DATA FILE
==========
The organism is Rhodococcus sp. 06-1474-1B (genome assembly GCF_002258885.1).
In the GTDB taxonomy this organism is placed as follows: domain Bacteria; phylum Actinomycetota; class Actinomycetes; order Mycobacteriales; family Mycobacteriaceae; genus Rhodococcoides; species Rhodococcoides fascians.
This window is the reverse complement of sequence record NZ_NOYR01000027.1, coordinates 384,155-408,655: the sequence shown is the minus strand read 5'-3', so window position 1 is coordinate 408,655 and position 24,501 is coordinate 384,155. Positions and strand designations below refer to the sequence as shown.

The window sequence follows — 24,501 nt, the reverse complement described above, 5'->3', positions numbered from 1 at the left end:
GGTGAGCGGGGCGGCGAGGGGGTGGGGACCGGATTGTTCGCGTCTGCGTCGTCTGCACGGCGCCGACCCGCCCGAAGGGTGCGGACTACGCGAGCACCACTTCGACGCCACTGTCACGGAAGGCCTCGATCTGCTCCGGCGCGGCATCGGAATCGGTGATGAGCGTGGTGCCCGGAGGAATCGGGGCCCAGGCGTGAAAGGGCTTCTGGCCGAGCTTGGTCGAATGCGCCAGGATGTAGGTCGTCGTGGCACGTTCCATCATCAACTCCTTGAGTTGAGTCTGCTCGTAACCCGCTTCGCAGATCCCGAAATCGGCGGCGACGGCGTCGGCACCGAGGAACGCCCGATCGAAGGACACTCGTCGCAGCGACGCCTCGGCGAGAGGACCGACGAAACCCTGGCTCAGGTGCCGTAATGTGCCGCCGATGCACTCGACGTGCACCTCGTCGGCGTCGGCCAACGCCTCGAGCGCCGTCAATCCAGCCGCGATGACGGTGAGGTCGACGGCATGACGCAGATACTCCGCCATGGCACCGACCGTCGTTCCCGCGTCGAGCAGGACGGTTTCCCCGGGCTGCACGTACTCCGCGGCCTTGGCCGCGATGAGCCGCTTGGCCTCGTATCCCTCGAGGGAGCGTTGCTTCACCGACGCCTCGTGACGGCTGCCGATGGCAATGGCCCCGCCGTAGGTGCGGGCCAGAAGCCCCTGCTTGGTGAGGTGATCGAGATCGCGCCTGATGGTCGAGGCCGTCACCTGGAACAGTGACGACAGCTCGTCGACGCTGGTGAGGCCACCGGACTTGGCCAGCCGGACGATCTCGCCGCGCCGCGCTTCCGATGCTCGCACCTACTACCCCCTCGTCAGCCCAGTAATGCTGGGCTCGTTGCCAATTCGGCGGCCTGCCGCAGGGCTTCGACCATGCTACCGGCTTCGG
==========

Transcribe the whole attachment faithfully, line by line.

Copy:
The organism is Rhodococcus sp. 06-1474-1B (genome assembly GCF_002258885.1).
In the GTDB taxonomy this organism is placed as follows: domain Bacteria; phylum Actinomycetota; class Actinomycetes; order Mycobacteriales; family Mycobacteriaceae; genus Rhodococcoides; species Rhodococcoides fascians.
This window is the reverse complement of sequence record NZ_NOYR01000027.1, coordinates 384,155-408,655: the sequence shown is the minus strand read 5'-3', so window position 1 is coordinate 408,655 and position 24,501 is coordinate 384,155. Positions and strand designations below refer to the sequence as shown.

The window sequence follows — 24,501 nt, the reverse complement described above, 5'->3', positions numbered from 1 at the left end:
GGTGAGCGGGGCGGCGAGGGGGTGGGGACCGGATTGTTCGCGTCTGCGTCGTCTGCACGGCGCCGACCCGCCCGAAGGGTGCGGACTACGCGAGCACCACTTCGACGCCACTGTCACGGAAGGCCTCGATCTGCTCCGGCGCGGCATCGGAATCGGTGATGAGCGTGGTGCCCGGAGGAATCGGGGCCCAGGCGTGAAAGGGCTTCTGGCCGAGCTTGGTCGAATGCGCCAGGATGTAGGTCGTCGTGGCACGTTCCATCATCAACTCCTTGAGTTGAGTCTGCTCGTAACCCGCTTCGCAGATCCCGAAATCGGCGGCGACGGCGTCGGCACCGAGGAACGCCCGATCGAAGGACACTCGTCGCAGCGACGCCTCGGCGAGAGGACCGACGAAACCCTGGCTCAGGTGCCGTAATGTGCCGCCGATGCACTCGACGTGCACCTCGTCGGCGTCGGCCAACGCCTCGAGCGCCGTCAATCCAGCCGCGATGACGGTGAGGTCGACGGCATGACGCAGATACTCCGCCATGGCACCGACCGTCGTTCCCGCGTCGAGCAGGACGGTTTCCCCGGGCTGCACGTACTCCGCGGCCTTGGCCGCGATGAGCCGCTTGGCCTCGTATCCCTCGAGGGAGCGTTGCTTCACCGACGCCTCGTGACGGCTGCCGATGGCAATGGCCCCGCCGTAGGTGCGGGCCAGAAGCCCCTGCTTGGTGAGGTGATCGAGATCGCGCCTGATGGTCGAGGCCGTCACCTGGAACAGTGACGACAGCTCGTCGACGCTGGTGAGGCCACCGGACTTGGCCAGCCGGACGATCTCGCCGCGCCGCGCTTCCGATGCTCGCACCTACTACCCCCTCGTCAGCCCAGTAATGCTGGGCTCGTTGCCAATTCGGCGGCCTGCCGCAGGGCTTCGACCATGCTACCGGCTTCGG